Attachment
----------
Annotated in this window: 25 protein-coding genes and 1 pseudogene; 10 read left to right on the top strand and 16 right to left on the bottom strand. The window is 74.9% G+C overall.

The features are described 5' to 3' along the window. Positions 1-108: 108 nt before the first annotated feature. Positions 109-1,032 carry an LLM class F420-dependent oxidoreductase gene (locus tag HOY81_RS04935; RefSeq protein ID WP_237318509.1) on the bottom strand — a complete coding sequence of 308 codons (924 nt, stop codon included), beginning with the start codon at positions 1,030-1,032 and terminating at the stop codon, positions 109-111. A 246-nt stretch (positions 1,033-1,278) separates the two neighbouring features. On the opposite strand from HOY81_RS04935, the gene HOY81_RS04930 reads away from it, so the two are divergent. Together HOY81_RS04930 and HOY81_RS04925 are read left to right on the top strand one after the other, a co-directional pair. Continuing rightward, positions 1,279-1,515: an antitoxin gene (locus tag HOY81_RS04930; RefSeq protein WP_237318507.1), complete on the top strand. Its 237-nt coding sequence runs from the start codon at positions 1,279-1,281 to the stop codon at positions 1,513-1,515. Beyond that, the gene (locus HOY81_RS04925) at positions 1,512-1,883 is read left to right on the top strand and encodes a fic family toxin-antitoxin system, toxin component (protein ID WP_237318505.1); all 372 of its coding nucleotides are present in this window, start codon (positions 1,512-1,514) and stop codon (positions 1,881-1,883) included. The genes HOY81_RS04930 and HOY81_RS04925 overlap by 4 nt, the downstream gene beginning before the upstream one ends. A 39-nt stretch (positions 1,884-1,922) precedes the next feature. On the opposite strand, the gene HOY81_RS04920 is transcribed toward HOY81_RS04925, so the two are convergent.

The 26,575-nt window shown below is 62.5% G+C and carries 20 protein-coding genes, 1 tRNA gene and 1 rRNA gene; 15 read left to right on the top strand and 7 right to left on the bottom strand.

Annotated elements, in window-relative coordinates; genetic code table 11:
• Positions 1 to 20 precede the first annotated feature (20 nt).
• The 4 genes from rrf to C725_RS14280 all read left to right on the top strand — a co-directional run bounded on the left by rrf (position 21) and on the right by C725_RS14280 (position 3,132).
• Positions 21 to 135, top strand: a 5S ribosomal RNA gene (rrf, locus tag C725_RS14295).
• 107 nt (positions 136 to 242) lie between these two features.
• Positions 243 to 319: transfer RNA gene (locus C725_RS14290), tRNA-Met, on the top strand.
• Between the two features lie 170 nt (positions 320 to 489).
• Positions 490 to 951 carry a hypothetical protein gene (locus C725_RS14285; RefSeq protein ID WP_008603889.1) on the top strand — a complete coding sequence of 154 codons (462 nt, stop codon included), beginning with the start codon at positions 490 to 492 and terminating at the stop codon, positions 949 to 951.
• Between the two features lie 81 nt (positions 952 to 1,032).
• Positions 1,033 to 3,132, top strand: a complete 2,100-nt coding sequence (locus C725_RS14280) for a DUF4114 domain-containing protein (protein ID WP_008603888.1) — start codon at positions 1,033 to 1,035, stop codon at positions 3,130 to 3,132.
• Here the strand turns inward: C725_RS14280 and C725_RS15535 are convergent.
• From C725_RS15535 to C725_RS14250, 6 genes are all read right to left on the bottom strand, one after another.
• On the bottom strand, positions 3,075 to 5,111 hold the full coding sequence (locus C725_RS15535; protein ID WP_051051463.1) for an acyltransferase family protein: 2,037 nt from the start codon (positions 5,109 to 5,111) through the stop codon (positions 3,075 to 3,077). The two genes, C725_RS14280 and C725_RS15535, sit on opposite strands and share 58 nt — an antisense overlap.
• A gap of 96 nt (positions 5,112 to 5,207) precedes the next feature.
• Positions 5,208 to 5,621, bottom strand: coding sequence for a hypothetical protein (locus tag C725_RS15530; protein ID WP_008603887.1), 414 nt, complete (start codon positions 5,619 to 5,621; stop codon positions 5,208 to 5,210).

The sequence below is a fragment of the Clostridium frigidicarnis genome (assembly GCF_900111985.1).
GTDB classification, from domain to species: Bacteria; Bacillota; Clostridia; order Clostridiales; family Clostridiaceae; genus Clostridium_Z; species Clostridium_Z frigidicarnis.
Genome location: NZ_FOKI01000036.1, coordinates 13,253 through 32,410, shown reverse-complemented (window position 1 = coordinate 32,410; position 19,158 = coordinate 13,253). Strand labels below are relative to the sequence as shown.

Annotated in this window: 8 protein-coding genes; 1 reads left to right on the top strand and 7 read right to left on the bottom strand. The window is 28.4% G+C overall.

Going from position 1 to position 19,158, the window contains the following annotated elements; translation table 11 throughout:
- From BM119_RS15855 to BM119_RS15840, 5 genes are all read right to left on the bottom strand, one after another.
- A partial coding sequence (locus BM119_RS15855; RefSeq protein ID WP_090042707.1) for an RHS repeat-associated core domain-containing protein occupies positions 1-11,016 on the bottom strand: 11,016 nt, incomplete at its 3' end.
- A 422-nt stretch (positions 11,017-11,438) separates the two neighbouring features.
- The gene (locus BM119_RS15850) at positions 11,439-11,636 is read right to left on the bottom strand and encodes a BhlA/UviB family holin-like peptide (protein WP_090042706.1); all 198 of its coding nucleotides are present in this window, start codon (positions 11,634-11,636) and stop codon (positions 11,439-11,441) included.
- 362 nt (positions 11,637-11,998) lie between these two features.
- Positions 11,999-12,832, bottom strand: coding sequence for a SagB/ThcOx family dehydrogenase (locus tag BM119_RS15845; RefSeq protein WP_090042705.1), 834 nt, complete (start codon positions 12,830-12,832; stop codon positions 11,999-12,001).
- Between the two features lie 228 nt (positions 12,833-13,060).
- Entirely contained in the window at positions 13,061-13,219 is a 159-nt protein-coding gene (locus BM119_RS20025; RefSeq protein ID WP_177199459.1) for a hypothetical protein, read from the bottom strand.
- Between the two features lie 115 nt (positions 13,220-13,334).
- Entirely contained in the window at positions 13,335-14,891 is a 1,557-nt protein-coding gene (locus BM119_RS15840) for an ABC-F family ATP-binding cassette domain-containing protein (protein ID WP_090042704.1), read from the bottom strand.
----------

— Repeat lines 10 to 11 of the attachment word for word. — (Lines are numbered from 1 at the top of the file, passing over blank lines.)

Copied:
• Between the two features lie 170 nt (positions 320 to 489).
• Positions 490 to 951 carry a hypothetical protein gene (locus C725_RS14285; RefSeq protein ID WP_008603889.1) on the top strand — a complete coding sequence of 154 codons (462 nt, stop codon included), beginning with the start codon at positions 490 to 492 and terminating at the stop codon, positions 949 to 951.